The time spent in the cocoon depends on temperature and rainfall, but is usually 14 to 21 days. Many larvae do not transform to pupae during this time, however, but continue as larvae until the next spring. If insecticides are applied too late, larvae will tunnel into the fruit, where the insecticides do not affect them. 

Are conditions right for codling moth? 
Forecast models for codling moth available at Enviro-weather. Select a weather station from the map that is closest to your location. Then click on “fruit” for a list of weather resources and models for fruit production.

For information on the degree days of your area visit the CAT Alert weekly e news at http://www.ipm.msu.edu/cat08fruit/f05-20-08.htm#9 

Organic growers use Surround-Kaolin clay to manage this pest. This clay acts as a barrier to the moth, preventing her from ovipositioning on the fruit..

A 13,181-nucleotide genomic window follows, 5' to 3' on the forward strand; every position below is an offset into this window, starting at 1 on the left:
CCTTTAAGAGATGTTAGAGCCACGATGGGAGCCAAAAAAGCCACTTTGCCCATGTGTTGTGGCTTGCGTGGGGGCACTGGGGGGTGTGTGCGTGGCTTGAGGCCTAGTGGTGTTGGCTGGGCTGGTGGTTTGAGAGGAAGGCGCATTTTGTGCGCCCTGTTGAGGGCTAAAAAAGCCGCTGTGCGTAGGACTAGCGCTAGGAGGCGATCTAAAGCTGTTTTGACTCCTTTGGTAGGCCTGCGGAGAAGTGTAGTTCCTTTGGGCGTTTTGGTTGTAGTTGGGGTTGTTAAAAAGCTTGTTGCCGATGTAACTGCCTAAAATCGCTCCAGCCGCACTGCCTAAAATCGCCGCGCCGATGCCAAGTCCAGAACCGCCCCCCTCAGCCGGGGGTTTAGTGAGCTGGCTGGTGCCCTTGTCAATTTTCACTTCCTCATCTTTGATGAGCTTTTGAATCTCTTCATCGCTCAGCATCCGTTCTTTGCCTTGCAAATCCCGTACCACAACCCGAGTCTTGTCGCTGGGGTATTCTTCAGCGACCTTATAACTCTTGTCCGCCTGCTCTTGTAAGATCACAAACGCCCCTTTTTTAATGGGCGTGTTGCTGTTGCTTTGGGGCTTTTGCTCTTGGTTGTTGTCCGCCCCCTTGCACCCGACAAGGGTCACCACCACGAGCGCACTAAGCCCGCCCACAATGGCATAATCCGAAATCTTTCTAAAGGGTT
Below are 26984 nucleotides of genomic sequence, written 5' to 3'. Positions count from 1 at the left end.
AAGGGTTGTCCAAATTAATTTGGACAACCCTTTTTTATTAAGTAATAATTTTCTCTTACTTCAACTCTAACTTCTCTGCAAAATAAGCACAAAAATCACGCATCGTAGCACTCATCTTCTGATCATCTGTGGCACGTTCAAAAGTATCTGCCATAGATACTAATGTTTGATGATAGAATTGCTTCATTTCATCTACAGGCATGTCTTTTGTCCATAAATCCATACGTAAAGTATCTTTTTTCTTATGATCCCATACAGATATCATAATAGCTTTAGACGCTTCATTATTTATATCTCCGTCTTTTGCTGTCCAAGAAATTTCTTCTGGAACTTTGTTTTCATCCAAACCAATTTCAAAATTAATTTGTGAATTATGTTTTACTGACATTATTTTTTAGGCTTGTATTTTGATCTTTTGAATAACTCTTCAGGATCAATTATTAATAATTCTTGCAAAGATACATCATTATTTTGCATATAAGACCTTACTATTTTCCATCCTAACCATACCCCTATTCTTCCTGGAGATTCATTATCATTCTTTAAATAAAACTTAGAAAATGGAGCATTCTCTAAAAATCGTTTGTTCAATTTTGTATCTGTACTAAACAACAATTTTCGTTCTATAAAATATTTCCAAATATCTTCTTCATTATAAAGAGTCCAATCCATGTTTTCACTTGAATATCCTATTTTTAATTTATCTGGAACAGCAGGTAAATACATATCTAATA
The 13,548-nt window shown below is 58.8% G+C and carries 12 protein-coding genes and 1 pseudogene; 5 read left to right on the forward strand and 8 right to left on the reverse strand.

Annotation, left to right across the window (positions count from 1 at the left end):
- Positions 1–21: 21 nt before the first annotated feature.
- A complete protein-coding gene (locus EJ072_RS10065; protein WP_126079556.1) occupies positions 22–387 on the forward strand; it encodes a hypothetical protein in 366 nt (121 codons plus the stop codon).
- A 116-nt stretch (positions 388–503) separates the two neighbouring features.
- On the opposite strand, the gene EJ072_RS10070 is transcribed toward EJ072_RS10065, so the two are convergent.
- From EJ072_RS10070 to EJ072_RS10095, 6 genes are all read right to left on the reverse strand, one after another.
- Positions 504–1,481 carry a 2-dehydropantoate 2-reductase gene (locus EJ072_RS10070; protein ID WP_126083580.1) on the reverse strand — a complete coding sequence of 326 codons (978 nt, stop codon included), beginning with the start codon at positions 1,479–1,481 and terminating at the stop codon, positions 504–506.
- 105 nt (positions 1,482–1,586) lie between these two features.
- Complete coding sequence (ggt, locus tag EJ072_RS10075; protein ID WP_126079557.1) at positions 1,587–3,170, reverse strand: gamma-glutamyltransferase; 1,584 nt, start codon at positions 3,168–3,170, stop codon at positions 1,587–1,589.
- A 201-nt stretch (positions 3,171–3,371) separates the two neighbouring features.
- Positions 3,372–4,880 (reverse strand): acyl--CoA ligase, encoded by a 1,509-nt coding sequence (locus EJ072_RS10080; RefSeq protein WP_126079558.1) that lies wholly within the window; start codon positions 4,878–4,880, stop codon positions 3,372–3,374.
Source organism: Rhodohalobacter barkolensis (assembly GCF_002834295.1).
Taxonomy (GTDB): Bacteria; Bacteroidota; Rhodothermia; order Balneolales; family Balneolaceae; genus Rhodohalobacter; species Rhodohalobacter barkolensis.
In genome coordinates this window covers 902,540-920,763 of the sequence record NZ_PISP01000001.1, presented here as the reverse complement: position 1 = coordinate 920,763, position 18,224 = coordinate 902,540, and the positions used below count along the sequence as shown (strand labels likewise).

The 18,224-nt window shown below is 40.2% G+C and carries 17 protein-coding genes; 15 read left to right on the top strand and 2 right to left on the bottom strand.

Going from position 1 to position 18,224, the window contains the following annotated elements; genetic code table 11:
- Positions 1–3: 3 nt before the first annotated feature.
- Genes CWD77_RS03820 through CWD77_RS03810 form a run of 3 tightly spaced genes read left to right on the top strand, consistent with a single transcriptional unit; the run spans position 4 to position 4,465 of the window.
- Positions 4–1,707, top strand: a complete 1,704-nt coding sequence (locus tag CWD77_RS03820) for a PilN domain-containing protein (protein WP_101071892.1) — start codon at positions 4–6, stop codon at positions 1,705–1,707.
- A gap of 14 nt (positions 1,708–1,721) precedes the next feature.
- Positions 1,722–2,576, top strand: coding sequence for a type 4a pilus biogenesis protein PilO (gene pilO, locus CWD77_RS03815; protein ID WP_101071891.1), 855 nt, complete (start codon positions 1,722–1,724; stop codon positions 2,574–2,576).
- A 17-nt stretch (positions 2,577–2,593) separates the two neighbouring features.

With regard to the efficacy of Entrust on Codling Moth I have found this work done by Washington State University presented at the Codling Moth Symposium 2003.
http://entomology.tfrec.wsu.edu/stableipm/WorkshopPDFs/Doerrpdf1.pdf

A study to look at the integrated management with Entrust and a virus that is allowed in organic farming, Cyd-X is found to manage codling moth. Here is the abstract and I have included the web link for those who would like to read the article.
Evaluation of the codling moth granulovirus and spinosad for codling moth control and impact on non-target species in pear orchards 
http://www.sciencedirect.com/science?_ob=ArticleURL&_udi=B6WBP-4MSHY0P-2&_user=1111158&_rdoc=1&_fmt=&_orig=search&_sort=d&view=c&_acct=C000051676&_version=1&_urlVersion=0&_userid=1111158&md5=08e9c8900f6fa3e6104a0da064f23a3e
Steven P. Arthurs, a, , Lawrence A. Laceya and Eugene R. Miliczkya
aYakima Agricultural Research Laboratory, USDA-ARS, 5230 Konnowac Pass Road, Wapato, WA 98951, USA